STANDARDS OF PROFESSIONAL CONDUCT
I. Lawyers' Duties to Other Counsel and the Courts
Society at this time seems to be accepting a fundamental loss of common courtesy as a trend that accompanies the fast-paced existence most Americans now live. Perhaps instant communication, in which more information needs to be assimilated more rapidly, has rendered thoughtfulness nearly impossible. Perhaps it is simply the cynicism inherent in a society that values winning at all costs.
It is appropriate for judges and lawyers to revive valuable traditions that may be lost. Civility is particularly important in the courtroom where emotions are close to the surface because of the normal conflicts that arise in the search for the truth. These standards address and respond to concerns, not only in the State of West Virginia, but through the nation, over deteriorating professionalism.
Lawyers’ conduct should be characterized at all times by personal courtesy and professional integrity. In fulfilling their duty as lawyers to represent a client vigorously, they should be mindful of their obligations to the administration of justice. Lawyers owe to opposing counsel, the parties, the courts and the court’s staff a duty of courtesy, candor, honesty, diligence, fairness and cooperation.
Judges’ conduct should be characterized at all times by courtesy and patience toward all participants. Judges owe to all participants in a legal proceeding courtesy, attentiveness, respect, diligence, punctuality, protection against unjust and improper criticism or attack, and a dedication to the proper administration of the courts.
Conduct characterized as uncivil, abrasive, abusive, hostile, or obstructive impedes the fundamental goal of resolving disputes rationally, peacefully and efficiently, and tends to delay and often to deny justice.
The following standards are designed to encourage lawyers and judges to meet their obligations to each other, to litigants and to the system of justice, and, thereby, to achieve the goals of civility and professionalism, both of which are hallmarks of a learned profession dedicated to public service.
Lawyers and judges should make a mutual and firm resolution to these standards. Voluntary adherence will promote the commitment by all participants to improve the administration of justice throughout the State of West Virginia.
These standards shall not be used as a basis for a cause of action nor shall they form a presumption that a legal duty has been breached. Nothing in these standards supersedes or detracts from existing disciplinary codes or alters existing standards of conduct against which lawyer or judicial misconduct or negligence may be determined.
These standards should be reviewed and followed by all West Virginia judges as that term is defined in Canon 6 of the Code of Judicial Conduct and by all lawyers licensed to practice in this State or who are admitted pro hac vice. Copies may be made available to clients to reinforce the obligation to maintain and foster these standards.
I. LAWYERS’ DUTIES TO OTHER COUNSEL AND THE
A. CIVILITY AND COURTESY
1. A lawyer should treat all counsel, parties, and witnesses in a civil and courteous
manner, not only in court, but also in all other written and oral communications. A lawyer should not, even when called upon by a client to do so, abuse or indulge in offensive conduct, disparaging personal remarks or acrimony toward other counsel, parties or witnesses.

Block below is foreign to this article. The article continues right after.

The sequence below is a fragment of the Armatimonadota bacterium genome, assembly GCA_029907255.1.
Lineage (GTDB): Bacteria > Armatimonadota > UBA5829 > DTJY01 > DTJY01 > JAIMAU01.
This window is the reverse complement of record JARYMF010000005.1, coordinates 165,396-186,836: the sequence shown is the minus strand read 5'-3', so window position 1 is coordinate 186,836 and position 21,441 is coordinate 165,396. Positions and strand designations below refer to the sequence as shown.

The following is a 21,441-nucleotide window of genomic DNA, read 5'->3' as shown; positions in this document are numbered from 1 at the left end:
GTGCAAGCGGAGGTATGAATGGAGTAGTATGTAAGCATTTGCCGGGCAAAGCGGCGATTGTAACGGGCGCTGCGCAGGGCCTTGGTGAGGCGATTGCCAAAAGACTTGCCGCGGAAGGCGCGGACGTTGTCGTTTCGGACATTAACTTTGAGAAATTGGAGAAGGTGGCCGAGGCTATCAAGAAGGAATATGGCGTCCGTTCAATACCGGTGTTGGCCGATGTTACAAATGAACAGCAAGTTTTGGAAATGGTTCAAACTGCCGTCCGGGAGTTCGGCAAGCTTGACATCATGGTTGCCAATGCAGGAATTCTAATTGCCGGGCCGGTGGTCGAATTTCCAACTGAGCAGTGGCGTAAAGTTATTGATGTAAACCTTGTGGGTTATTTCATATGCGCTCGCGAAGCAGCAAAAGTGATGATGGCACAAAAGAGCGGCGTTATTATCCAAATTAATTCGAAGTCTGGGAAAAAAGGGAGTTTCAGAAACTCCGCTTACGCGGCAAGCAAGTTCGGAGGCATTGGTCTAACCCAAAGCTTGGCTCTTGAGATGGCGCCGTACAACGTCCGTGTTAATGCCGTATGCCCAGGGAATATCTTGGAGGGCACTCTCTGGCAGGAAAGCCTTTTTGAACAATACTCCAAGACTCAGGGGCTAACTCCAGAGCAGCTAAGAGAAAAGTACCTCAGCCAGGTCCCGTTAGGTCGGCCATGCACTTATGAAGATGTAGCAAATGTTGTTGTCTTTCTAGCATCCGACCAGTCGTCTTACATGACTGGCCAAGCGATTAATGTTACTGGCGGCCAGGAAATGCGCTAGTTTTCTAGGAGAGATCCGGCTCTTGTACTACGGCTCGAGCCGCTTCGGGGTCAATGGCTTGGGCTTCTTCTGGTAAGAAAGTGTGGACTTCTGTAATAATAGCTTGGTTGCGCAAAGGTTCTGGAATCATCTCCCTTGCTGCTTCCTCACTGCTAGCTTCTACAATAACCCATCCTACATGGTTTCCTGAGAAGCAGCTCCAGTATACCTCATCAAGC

2. A lawyer should not encourage or knowingly authorize any person under the lawyer’s control to engage in conduct that would be improper if the lawyer were to engage in such conduct.
3. A lawyer should not, absent good cause, attribute bad motives or improper conduct to other counsel or bring the profession into disrepute by unfounded accusations of impropriety.
4. Court sanctions should not be sought without first conducting a reasonable investigation and unless fully justified by the circumstances and necessary to protect the client’s lawful interests.
5. A lawyer should adhere to all express promises and agreements with other counsel, whether oral or written, and should adhere in good faith to all agreements implied by the circumstances or local customs. Where practical, such agreements should be reduced to writing.
6. A lawyer should endeavor to confer early with other counsel to assess settlement possibilities, but should not falsely hold out the possibility of settlement as a means to adjourn discovery or to delay trial.
7. A lawyer should not ascribe a position to another counsel that counsel has not taken or otherwise seek to create an unjustified inference based on counsel’s statements or conduct.
8. Unless specifically permitted or invited by the court, a lawyer should not send copies of correspondence between counsel to the court. Counsel may copy the court when the correspondence does not contain material which would infer that counsel or witnesses have conducted themselves inappropriately.
1. In civil actions, a lawyer should stipulate to relevant matters if they are undisputed and if no good faith advocacy basis exists for not stipulating.
2. A lawyer should not use any form of discovery or discovery scheduling as a means of harassment or to increase litigation expenses. Depositions should only be used when actually needed to ascertain facts or information or to perpetuate testimony.
3. A lawyer should make good faith efforts to resolve by agreement objections to matters contained in pleading and discovery requests prior to submission to the court for resolution.
4. A lawyer should not time the filing or service of motions or pleadings in any way that unfairly limits another party’s opportunity to respond.
5. Requests for an extension of time should not be made solely for the purpose of unjustified delay or to obtain a tactical advantage.
6. Other counsel should be promptly contacted regarding scheduling matters in a good faith effort to avoid scheduling conflicts and endeavor to accommodate previously scheduled dates for hearings, depositions, meetings or conferences.
7. A lawyer should notify other counsel and, if appropriate, the court and other interested persons, at the earliest possible time when hearings, depositions, meetings or conferences have to be canceled or postponed. When a trial is vacated by reason of settlement, or otherwise, counsel should notify all interested parties promptly.
8. A lawyer should agree to reasonable requests for extensions of time and for waiver of procedural formalities, provided the clients’ legitimate rights will not be materially or adversely affected.
9. A lawyer should not cause any default or dismissal to be entered without first notifying opposing counsel, when the identity of such counsel is known.